The potential sources of
laboratory-acquired infections due to the use and/or manipulation of
hazardous biological agents are easily identified and controlled. In
many cases, the infectious agent with which one is working is known, or
there is awareness that the materials being manipulated (e.g. human
blood and blood products, or tissue, etc) could contain harmful
Potential human pathogens that are
at the origin of most laboratory- acquired illnesses include: viruses,
bacteria, rickettsiae and fungi. The acquisition of infections in the
laboratory depends on,
Most laboratory-acquired infections
are due to accidents involving cuts, bites, scratches, spills, sprays,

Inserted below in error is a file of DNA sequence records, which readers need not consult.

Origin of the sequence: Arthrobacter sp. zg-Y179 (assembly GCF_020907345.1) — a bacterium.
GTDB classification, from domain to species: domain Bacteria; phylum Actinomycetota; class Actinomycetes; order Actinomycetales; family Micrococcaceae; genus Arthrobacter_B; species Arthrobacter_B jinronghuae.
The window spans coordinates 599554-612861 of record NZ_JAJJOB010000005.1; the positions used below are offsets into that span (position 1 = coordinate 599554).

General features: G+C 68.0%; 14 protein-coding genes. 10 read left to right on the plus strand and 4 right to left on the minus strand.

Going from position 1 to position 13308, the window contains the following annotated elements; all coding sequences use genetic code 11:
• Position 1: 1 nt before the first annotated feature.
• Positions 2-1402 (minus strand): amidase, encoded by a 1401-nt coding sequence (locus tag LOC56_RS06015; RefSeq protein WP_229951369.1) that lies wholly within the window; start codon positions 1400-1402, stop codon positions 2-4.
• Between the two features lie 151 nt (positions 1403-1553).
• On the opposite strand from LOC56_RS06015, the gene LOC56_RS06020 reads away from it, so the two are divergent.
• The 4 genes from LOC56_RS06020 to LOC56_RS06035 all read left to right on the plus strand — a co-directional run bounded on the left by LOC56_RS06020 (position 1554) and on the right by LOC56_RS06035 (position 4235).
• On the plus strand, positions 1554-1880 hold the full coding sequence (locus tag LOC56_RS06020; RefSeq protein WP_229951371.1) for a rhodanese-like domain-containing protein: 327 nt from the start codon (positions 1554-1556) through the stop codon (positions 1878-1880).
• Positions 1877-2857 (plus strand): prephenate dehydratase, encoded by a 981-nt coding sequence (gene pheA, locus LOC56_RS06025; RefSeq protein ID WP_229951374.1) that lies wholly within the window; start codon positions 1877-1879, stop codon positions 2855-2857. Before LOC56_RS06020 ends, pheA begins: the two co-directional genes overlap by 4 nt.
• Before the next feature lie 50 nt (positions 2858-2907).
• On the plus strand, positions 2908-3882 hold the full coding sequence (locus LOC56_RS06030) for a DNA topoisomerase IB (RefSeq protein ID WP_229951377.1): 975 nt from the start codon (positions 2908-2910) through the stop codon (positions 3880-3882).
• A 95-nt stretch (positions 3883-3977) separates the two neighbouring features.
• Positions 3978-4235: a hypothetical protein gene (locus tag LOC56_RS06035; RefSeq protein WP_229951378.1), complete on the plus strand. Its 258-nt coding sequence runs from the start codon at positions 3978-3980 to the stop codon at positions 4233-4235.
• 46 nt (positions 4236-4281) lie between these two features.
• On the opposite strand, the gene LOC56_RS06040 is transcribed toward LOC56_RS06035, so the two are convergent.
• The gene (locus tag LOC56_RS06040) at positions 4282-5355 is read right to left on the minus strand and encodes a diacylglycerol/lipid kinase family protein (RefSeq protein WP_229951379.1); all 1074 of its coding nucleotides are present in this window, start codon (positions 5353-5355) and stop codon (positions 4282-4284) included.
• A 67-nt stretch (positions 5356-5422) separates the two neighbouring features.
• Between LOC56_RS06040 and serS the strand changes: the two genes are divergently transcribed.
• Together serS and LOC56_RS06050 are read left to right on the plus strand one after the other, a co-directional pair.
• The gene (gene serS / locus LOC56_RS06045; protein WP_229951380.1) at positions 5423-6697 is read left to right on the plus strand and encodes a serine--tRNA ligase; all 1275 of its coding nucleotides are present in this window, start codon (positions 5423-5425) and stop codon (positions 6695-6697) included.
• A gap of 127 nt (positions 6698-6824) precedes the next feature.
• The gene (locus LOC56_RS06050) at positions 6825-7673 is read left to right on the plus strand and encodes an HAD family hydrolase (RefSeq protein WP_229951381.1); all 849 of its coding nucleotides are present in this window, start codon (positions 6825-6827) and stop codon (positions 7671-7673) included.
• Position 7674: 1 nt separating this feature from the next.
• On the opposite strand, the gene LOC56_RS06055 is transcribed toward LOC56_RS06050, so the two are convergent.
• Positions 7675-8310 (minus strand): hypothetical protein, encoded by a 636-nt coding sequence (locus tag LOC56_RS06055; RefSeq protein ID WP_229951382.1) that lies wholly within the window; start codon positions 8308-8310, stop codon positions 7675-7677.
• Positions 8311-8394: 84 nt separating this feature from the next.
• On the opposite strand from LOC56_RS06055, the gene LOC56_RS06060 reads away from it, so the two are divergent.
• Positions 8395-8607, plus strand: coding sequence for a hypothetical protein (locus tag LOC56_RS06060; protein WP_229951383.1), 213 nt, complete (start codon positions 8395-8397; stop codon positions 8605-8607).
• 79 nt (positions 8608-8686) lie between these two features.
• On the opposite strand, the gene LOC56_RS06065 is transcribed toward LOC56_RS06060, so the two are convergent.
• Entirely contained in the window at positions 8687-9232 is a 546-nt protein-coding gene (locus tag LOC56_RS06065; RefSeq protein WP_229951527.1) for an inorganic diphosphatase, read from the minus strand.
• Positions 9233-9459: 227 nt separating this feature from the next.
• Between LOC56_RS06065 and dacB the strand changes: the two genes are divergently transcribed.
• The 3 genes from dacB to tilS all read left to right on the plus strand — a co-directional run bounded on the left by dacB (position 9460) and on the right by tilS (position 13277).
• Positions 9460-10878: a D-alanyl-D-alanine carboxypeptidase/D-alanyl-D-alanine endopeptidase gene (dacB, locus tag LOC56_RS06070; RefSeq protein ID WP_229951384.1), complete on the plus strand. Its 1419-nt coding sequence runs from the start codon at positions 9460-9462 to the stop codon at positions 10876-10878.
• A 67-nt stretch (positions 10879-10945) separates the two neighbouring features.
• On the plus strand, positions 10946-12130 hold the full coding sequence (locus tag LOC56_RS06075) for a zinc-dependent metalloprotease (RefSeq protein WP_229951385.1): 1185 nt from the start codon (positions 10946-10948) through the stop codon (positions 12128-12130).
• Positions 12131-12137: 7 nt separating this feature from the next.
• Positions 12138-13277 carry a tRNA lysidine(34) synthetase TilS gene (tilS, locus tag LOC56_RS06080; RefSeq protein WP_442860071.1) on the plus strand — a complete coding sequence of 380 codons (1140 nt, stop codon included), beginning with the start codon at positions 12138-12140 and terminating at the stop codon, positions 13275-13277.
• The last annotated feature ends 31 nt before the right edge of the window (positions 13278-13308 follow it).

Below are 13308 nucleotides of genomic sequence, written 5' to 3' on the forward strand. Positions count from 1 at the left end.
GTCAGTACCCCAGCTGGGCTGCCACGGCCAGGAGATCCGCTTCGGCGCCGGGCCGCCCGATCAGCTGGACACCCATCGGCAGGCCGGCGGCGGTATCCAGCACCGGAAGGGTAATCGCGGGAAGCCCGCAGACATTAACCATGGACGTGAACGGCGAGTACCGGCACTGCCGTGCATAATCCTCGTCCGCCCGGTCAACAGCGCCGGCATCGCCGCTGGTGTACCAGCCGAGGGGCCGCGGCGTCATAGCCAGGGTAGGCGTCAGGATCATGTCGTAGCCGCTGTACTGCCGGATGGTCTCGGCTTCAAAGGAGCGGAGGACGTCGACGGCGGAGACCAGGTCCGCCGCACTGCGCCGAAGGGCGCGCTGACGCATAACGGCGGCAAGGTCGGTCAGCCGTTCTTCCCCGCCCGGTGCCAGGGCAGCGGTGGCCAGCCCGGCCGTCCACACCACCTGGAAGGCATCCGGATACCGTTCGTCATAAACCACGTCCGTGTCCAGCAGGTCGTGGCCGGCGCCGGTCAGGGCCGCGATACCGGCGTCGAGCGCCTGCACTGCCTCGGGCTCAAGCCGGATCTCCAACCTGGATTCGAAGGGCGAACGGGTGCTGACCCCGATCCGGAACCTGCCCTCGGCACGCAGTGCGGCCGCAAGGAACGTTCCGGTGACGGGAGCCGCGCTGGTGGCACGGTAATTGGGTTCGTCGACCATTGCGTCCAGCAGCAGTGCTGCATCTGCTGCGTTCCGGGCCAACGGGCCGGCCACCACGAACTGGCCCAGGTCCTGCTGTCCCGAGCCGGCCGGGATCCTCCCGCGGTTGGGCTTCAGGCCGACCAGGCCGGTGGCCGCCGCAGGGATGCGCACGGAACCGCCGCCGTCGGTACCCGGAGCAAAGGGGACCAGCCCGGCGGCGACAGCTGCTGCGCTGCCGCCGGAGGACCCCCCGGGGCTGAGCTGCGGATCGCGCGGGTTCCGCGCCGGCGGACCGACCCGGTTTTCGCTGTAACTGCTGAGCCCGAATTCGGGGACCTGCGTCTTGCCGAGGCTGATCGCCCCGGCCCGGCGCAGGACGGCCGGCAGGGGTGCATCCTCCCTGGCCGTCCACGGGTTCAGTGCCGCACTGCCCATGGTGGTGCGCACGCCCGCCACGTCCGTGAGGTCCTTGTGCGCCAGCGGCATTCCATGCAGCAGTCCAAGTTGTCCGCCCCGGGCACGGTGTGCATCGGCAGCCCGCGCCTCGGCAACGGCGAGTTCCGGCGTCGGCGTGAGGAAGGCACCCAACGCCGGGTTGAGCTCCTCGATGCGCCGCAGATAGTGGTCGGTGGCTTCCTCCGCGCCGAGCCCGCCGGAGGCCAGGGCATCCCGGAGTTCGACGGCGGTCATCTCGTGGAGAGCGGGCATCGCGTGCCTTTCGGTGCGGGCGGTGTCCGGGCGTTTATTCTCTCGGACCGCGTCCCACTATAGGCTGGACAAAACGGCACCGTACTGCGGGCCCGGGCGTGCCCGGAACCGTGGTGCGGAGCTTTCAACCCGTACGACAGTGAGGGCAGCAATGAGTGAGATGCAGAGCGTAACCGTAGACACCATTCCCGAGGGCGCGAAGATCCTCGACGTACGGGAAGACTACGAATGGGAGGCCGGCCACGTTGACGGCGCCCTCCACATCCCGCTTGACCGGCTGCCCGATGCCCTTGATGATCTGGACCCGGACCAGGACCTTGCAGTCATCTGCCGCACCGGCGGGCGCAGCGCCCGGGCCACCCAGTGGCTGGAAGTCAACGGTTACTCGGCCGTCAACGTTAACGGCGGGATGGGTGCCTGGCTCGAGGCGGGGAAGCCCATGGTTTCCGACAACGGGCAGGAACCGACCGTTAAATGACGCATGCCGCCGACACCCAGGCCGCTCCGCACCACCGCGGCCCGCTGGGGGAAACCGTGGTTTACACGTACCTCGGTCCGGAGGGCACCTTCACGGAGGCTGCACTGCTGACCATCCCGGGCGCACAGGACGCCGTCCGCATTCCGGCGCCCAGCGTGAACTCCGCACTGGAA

and exposure to aerosols or needle-sticks.
- the health and immune status or susceptibility
of the worker,
- concentrations and characteristics of the
- methods and operating procedures used to
manipulate the agent and,
- the appropriateness of the laboratory setting
in which work with highly pathogenic agents is conducted.
Routes of infections include
ingestion, inhalation and inoculation.